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/local/projects/presentation/trunk/lumc_logo_small.eps
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/local/projects/presentation/trunk/nbic_logo.eps
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../Presentation_24-02-11_HumGen_Mutalyzer2/picture.tex
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\documentclass[slidestop]{beamer}
\title{Mutalyzer webservices}
\providecommand{\myConference}{Bio-informatics work discussion}
\providecommand{\myDate}{Tuesday, 6 December 2011}
\author{Jeroen F. J. Laros}
\providecommand{\myGroup}{Leiden Genome Technology Center}
\providecommand{\myDepartment}{Department of Human Genetics}
\providecommand{\myCenter}{Center for Human and Clinical Genetics}
\providecommand{\lastCenterLogo}{}
\providecommand{\lastRightLogo}{
\hspace{1.5cm}\includegraphics[height = 0.7cm]{gen2phen_logo}
}
\usetheme{lumc}
\begin{document}
% This disables the \pause command, handy in the editing phase.
%\renewcommand{\pause}{}
% Make the title page.
\bodytemplate
% First page of the presentation.
\input{intro}
\input{interfaces}
\input{components}
\input{webservices}
\section{Examples}
\begin{frame}
\frametitle{Small tools}
\vspace{-0.5cm}
\renewcommand{\arraystretch}{1.3}
\begin{tabular}{lp{3.5cm}@{\ \ \ \ \ \ \ }p{2cm}}
Function & Description & Application\\
\hline
checkSyntax &
Check the validity of the HGVS description. &
Textmining\\
getdbSNPDescriptions &
Get all HGVS descriptions from an rs number. &
\\
\multirow{2}{*}{getTranscriptsAndInfo} &
\multirow{2}{4cm}{Get the transcripts of all genes and their info.} &
Gene locations\\
& & Gene info\\
numberConversion &
Convert from \bt{c.} to \bt{g.} or vice versa. &
Mapping
\end{tabular}
\end{frame}
\begin{frame}
\frametitle{Simulated reads}
Idea:
\begin{itemize}
\item Apply variations to a chromosome.
\item Generate paired-end reads from the mutated sequence.
\item Map the reads.
\item See how much variants are detected.
\end{itemize}
\bigskip
\pause
Input:
\begin{itemize}
\item List of variants for a chromosome slice.
\item Coordinates for the genomic slice.
\end{itemize}
\bigskip
\pause
Workflow:
\medskip
\begin{tabular}{@{\fakeitem}lp{7cm}}
sliceChromosome & Select the slice.\\
runMutalyzer & Apply the variants, receive the mutated sequence.\\
\end{tabular}
\bt{https://humgenprojects.lumc.nl/svn/sim-reads}
\end{frame}
\section{Questions?}
\lastpagetemplate
\begin{frame}
\begin{center}
Acknowledgements:
\bigskip
\bigskip
Martijn Vermaat\\
Gerben Stouten\\
Gerard Schaafsma\\
Ivo Fokkema\\
Jacopo Celli\\
Peter Taschner\\
Johan den Dunnen
\bigskip
\bigskip
\bigskip
\bigskip
\bigskip
\bigskip
\bigskip
\bt{http://www.mutalyzer.nl/}
\end{center}
\end{frame}
\end{document}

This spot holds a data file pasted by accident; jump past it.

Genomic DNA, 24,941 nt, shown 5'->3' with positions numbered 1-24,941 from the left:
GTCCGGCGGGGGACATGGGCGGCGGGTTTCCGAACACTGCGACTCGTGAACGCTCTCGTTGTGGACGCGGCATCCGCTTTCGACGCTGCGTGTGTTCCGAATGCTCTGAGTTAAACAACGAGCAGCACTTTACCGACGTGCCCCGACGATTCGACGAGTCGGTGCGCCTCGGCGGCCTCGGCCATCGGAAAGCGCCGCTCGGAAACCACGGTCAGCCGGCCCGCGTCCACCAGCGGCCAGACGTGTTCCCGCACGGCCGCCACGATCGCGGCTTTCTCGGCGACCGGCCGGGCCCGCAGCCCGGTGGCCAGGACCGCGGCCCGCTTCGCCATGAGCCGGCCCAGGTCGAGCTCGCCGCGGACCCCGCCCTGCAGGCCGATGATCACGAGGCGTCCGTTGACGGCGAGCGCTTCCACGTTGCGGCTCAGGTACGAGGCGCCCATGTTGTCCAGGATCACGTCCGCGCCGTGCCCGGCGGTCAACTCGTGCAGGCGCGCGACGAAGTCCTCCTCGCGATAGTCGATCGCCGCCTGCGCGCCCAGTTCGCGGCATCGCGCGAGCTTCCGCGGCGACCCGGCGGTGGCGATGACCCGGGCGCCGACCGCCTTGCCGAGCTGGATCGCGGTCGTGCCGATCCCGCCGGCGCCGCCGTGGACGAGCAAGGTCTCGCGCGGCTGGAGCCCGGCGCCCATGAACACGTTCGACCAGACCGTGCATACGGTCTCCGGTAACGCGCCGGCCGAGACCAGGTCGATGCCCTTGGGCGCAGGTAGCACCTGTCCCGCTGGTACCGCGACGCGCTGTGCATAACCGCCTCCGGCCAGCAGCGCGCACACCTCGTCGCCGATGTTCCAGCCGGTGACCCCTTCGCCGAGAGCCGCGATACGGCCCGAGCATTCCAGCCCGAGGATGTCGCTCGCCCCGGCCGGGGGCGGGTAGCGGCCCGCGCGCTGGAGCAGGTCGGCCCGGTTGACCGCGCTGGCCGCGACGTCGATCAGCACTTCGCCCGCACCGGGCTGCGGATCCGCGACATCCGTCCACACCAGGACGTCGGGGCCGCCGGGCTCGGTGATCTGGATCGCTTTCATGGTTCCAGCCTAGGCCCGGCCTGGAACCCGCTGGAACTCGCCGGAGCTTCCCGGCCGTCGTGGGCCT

../Presentation_02_03_10_WorkDiscussion_Webservices/setup.pstex
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../Presentation_02_03_10_WorkDiscussion_Webservices/setup.pstex_t
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/local/projects/presentation/trunk/ul_logo.eps
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\section{Webservices}
\begin{frame}
\frametitle{Life without webservices}
\pause
Example: Get the first hit in google:
\begin{itemize}
\item Figure out what the server expects.
\item \bt{http://www.google.com/\#q=test}
\item Parse the resulting HTML file.
\end{itemize}
\bigskip
\pause
Disadvantages:
\begin{itemize}
\item The communication variables can change (\bt{q} changes to
\bt{query}).
\item The resulting HTML file can change.
\end{itemize}
\bigskip
Conclusions:
\begin{itemize}
\item Requires quite some expertise to set up.
\item Requires a lot of maintenance.
\end{itemize}
\end{frame}
\begin{frame}
\frametitle{SOAP webservices}
Characteristics of the SOAP webservice:
\begin{itemize}
\item Communication XML/RPC over HTTP (not necessarily over port 80).
\item Description of the interface is machine readable.
\end{itemize}
\bigskip
Communication over HTTP is essential for us (firewall etc.).
\bigskip
\pause
The description of the interface is machine readable:
\begin{itemize}
\item The communication protocol can be abstracted.
\begin{itemize}
\item The actual communication can change without the client being aware
of it.
\item Functions can be added without a need for the client to update.
\end{itemize}
\end{itemize}
\end{frame}
\begin{frame}
\frametitle{SOAP webservices}
\vspace{-0.5cm}
\begin{center}
\resizebox{11cm}{6.5cm}{
\input{setup.pstex_t}
}
\end{center}
\end{frame}
\begin{frame}
\frametitle{SOAP webservices}
\bigskip
\begin{itemize}
\item The transport/communications layer is completely hidden from both the
client as well as the server.
\bigskip
\item Exported functions are normal local functions on the server side
(makes testing easy).
\bigskip
\item The client sees the functions as local functions (not different from
functions included from a library).
\end{itemize}
\end{frame}
\begin{frame}[fragile]
\frametitle{An example}
\begin{lstlisting}[caption = {Server side}]
@soapmethod(String, Integer, _returns = String)
def sayHello(name, times) :
return ("Hello " + name + ' ') * times
\end{lstlisting}
\begin{lstlisting}[caption = {Client side}]
from SOAPpy import WSDL
service = WSDL.Proxy("http://path_to_wsdl.wsdl")
print service.sayHello("MyName", 10)
\end{lstlisting}
\bigskip
\pause
\begin{lstlisting}[caption = {Local function (for comparison)}]
from Bio import pairwise2
print pairwise2.align("AAAATT", "AATAA")
\end{lstlisting}
\end{frame}
\begin{frame}[fragile]
\frametitle{Discovery}
\begin{itemize}
\item The client object has a standard function that gives a list of
function names and a description of the parameters.
\item The WSDL file also contains full documentation (defined on the
server).
\item We also generate documentation from the source code on the website.
\item Tools for viewing the WSDL are also available.
\end{itemize}
\bigskip
\bigskip
\pause
\begin{lstlisting}[caption = {WSDL}]
from SOAPpy import WSDL
service = WSDL.Proxy("http://path_to_wsdl.wsdl")
print service.show_methods()
\end{lstlisting}
\end{frame}
......@@ -340,25 +340,7 @@